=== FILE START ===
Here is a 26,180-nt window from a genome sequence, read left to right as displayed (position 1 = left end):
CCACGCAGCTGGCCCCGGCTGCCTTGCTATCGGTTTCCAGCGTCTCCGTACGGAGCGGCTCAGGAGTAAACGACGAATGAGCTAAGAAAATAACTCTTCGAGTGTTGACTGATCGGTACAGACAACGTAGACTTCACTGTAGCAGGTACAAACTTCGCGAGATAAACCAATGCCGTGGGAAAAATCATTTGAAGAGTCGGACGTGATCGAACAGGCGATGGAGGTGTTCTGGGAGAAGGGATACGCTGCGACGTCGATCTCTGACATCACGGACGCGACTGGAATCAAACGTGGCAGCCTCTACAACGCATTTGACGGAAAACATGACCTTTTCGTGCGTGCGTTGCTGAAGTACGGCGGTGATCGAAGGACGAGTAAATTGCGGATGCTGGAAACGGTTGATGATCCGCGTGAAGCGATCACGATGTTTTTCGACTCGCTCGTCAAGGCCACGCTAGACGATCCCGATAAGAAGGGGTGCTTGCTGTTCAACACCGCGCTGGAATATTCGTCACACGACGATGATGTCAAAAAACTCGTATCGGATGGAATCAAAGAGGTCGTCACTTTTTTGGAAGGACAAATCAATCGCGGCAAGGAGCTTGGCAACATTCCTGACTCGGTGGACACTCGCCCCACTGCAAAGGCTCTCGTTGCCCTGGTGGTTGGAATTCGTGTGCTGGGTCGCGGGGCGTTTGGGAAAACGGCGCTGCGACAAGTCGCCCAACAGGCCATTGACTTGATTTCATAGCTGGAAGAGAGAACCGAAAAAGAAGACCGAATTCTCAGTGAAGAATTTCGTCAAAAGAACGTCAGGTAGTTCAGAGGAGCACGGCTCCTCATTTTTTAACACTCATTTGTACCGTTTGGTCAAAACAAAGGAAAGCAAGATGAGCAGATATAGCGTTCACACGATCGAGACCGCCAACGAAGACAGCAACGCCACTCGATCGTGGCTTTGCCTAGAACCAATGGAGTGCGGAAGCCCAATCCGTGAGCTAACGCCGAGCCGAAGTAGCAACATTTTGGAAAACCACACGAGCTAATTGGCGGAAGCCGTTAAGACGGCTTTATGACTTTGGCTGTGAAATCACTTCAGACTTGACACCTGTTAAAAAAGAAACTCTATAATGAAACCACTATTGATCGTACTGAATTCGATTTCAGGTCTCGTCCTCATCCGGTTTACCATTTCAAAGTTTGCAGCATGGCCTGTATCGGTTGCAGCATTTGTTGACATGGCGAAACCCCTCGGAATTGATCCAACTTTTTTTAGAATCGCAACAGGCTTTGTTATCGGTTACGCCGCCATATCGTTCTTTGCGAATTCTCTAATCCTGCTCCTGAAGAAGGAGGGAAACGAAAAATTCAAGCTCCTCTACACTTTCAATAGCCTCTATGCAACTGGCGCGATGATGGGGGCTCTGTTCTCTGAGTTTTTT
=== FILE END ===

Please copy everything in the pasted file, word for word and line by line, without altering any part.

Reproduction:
Here is a 26,180-nt window from a genome sequence, read left to right as displayed (position 1 = left end):
CCACGCAGCTGGCCCCGGCTGCCTTGCTATCGGTTTCCAGCGTCTCCGTACGGAGCGGCTCAGGAGTAAACGACGAATGAGCTAAGAAAATAACTCTTCGAGTGTTGACTGATCGGTACAGACAACGTAGACTTCACTGTAGCAGGTACAAACTTCGCGAGATAAACCAATGCCGTGGGAAAAATCATTTGAAGAGTCGGACGTGATCGAACAGGCGATGGAGGTGTTCTGGGAGAAGGGATACGCTGCGACGTCGATCTCTGACATCACGGACGCGACTGGAATCAAACGTGGCAGCCTCTACAACGCATTTGACGGAAAACATGACCTTTTCGTGCGTGCGTTGCTGAAGTACGGCGGTGATCGAAGGACGAGTAAATTGCGGATGCTGGAAACGGTTGATGATCCGCGTGAAGCGATCACGATGTTTTTCGACTCGCTCGTCAAGGCCACGCTAGACGATCCCGATAAGAAGGGGTGCTTGCTGTTCAACACCGCGCTGGAATATTCGTCACACGACGATGATGTCAAAAAACTCGTATCGGATGGAATCAAAGAGGTCGTCACTTTTTTGGAAGGACAAATCAATCGCGGCAAGGAGCTTGGCAACATTCCTGACTCGGTGGACACTCGCCCCACTGCAAAGGCTCTCGTTGCCCTGGTGGTTGGAATTCGTGTGCTGGGTCGCGGGGCGTTTGGGAAAACGGCGCTGCGACAAGTCGCCCAACAGGCCATTGACTTGATTTCATAGCTGGAAGAGAGAACCGAAAAAGAAGACCGAATTCTCAGTGAAGAATTTCGTCAAAAGAACGTCAGGTAGTTCAGAGGAGCACGGCTCCTCATTTTTTAACACTCATTTGTACCGTTTGGTCAAAACAAAGGAAAGCAAGATGAGCAGATATAGCGTTCACACGATCGAGACCGCCAACGAAGACAGCAACGCCACTCGATCGTGGCTTTGCCTAGAACCAATGGAGTGCGGAAGCCCAATCCGTGAGCTAACGCCGAGCCGAAGTAGCAACATTTTGGAAAACCACACGAGCTAATTGGCGGAAGCCGTTAAGACGGCTTTATGACTTTGGCTGTGAAATCACTTCAGACTTGACACCTGTTAAAAAAGAAACTCTATAATGAAACCACTATTGATCGTACTGAATTCGATTTCAGGTCTCGTCCTCATCCGGTTTACCATTTCAAAGTTTGCAGCATGGCCTGTATCGGTTGCAGCATTTGTTGACATGGCGAAACCCCTCGGAATTGATCCAACTTTTTTTAGAATCGCAACAGGCTTTGTTATCGGTTACGCCGCCATATCGTTCTTTGCGAATTCTCTAATCCTGCTCCTGAAGAAGGAGGGAAACGAAAAATTCAAGCTCCTCTACACTTTCAATAGCCTCTATGCAACTGGCGCGATGATGGGGGCTCTGTTCTCTGAGTTTTTT